One recommendation in a damning 133 page report into child sexual exploitation (CSE) in Oxfordshire risks undermining a catalogue of organisational indifference, a lack of knowledge around CSE, and missed opportunities.
“With a significant proportion of those found guilty nationally of group CSE being from a Pakistani and/or Muslim heritage, relevant government departments should research why this is the case, in order to guide prevention strategies.”
It is a valid point but there are other alarming factors to also consider. But before we arrive there it must be stated unequivocally that ‘political correctness’ did not deter individuals from intervention. The report confirms that agencies did not refuse to act due to ‘racial sensitivities’.
Yes, the victims were white, and the perpetrators were of Pakistani heritage. But their criminal motivations fall into methods of control: emotional, physical and sexual violence (not religion). The gang ‘actively targeted vulnerable young girls from the age of about the ages of 11 or 12. Sometimes the men would come across the girls while the girls were out drinking or playing truant’. As one victim stated, “School was bad for me – I was made fun of as a foster child. So I bunked off.” Others had run away from home (prior to grooming), others experienced domestic violence from their fathers, and some simply sought male emotional dependency.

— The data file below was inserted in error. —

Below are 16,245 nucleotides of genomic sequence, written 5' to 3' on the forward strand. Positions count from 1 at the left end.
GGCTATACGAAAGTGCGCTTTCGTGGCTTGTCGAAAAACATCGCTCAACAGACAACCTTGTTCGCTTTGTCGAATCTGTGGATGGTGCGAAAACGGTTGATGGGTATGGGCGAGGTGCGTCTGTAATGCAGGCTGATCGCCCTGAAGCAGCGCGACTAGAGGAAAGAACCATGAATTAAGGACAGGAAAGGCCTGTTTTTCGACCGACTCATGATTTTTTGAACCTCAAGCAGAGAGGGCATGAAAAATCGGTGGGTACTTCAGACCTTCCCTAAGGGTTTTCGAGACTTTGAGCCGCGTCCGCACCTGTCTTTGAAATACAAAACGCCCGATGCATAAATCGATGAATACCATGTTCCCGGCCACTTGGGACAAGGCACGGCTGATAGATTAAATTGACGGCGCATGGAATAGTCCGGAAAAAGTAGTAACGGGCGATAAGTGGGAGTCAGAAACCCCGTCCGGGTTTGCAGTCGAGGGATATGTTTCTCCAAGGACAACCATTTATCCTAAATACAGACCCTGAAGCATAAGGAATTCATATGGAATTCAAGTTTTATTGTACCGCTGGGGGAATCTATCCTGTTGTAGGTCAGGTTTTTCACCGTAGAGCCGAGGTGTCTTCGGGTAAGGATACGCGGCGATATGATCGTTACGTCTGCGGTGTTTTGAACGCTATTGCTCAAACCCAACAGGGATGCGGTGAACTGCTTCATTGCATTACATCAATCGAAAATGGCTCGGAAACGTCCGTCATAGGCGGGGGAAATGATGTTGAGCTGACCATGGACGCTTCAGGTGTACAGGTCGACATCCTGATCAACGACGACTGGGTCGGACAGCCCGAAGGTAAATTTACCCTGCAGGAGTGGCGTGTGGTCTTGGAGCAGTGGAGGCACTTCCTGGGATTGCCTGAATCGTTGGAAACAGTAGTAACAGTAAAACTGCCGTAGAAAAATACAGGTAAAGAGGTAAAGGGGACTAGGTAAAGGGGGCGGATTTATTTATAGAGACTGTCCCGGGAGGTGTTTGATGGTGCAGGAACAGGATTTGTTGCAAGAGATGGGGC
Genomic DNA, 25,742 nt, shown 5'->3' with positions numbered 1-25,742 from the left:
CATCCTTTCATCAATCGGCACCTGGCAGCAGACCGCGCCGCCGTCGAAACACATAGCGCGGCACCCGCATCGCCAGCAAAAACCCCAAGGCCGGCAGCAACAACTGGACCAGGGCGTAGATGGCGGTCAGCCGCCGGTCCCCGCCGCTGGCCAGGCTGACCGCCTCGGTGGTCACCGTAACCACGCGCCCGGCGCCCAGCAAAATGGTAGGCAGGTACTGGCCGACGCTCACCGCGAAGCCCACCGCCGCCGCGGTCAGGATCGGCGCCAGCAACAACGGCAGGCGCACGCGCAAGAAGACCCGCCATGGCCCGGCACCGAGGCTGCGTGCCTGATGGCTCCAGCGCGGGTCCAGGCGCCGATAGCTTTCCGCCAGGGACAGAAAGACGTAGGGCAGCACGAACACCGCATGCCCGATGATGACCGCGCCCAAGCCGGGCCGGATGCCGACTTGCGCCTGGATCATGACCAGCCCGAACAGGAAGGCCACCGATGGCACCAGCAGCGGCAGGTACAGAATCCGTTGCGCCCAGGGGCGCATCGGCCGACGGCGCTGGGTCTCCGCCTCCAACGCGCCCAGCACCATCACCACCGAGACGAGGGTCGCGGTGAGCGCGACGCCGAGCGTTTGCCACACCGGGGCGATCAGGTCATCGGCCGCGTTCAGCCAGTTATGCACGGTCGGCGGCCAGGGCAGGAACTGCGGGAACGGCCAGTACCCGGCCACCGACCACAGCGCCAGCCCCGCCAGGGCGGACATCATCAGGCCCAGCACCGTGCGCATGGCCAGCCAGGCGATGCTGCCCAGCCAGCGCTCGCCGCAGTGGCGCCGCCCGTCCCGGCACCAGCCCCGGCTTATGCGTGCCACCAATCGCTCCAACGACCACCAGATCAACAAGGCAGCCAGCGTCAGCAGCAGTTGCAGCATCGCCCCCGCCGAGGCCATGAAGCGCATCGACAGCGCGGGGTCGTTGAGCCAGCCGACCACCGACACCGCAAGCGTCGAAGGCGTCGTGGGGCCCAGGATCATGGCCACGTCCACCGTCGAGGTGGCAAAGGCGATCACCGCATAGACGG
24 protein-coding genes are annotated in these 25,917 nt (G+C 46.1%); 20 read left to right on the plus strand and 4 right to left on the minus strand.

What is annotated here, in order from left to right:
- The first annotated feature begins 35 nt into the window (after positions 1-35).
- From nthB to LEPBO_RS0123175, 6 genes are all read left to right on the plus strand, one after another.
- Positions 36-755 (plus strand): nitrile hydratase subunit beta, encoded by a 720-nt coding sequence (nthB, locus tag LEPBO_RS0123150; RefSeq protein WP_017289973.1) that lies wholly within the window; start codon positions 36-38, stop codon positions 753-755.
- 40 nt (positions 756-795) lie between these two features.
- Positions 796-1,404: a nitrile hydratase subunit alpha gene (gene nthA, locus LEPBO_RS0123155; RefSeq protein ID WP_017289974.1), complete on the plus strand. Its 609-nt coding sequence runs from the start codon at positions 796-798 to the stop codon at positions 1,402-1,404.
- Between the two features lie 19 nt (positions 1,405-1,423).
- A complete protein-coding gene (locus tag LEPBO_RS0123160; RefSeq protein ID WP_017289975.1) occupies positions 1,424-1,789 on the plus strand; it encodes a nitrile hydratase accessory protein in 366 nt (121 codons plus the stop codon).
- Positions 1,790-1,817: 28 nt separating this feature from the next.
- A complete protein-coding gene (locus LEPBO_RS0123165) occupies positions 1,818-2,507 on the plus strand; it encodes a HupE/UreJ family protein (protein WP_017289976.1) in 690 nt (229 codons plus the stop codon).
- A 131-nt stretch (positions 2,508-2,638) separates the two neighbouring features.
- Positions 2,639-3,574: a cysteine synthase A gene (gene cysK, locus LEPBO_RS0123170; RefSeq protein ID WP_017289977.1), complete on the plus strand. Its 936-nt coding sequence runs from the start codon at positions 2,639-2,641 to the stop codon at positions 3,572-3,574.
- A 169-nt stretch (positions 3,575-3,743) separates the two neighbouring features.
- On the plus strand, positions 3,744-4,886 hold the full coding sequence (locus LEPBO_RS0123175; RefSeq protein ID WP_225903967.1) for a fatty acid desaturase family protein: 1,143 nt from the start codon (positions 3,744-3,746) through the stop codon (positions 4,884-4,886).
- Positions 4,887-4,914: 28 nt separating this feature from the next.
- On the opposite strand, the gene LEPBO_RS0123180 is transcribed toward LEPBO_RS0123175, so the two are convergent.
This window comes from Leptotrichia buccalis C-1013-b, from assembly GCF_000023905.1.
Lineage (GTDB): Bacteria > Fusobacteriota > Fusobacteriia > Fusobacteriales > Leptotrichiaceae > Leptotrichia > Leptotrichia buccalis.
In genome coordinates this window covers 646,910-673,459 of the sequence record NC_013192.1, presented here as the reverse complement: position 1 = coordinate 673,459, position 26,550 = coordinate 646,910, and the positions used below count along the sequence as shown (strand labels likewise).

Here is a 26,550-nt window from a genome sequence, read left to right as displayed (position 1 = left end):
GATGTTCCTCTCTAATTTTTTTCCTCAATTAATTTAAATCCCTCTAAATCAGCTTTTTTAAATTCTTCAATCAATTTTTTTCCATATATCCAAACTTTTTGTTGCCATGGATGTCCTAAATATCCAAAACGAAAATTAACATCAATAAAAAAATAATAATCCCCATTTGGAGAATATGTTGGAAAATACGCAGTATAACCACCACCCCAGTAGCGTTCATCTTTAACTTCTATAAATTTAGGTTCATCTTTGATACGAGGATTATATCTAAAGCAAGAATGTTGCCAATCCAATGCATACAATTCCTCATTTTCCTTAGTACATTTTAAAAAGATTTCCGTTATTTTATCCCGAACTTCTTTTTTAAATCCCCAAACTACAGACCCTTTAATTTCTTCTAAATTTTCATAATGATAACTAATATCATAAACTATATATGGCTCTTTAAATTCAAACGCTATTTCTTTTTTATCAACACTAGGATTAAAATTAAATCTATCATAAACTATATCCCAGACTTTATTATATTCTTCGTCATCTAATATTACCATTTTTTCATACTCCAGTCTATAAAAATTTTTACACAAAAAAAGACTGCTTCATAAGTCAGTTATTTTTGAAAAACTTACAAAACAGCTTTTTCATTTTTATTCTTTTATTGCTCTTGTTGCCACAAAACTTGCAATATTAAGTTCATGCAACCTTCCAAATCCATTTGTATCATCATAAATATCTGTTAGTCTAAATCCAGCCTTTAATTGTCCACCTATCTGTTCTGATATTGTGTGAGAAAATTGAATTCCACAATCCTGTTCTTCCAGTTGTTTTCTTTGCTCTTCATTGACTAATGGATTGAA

Evidence from the prosecution noted that the men targeted those from ‘unsettled home lives’ who shifted between paternal and care homes. Why? Because it ‘made it less likely that anyone would be exercising any normal parental control over them or looking out for them’.
Emotional control was the result of the men lavishing gifts upon their victims to secure their trust and confidence. To further the control, the victims were given alcohol and introduced to drugs (cannabis, cocaine and sometimes heroin). The resulting addiction only became satisfied when exchanged for sex.
Extreme physical and sexual violence solidified control (including assaults with weapons and various forms of rape). One victim described it as an inescapable ‘living hell’. Other victim statements included ‘They threatened to blow up my house with my Mum in it’ and ‘I was expected to do things – if I didn’t they said they would come to my house and burn me alive. I had a baby brother’.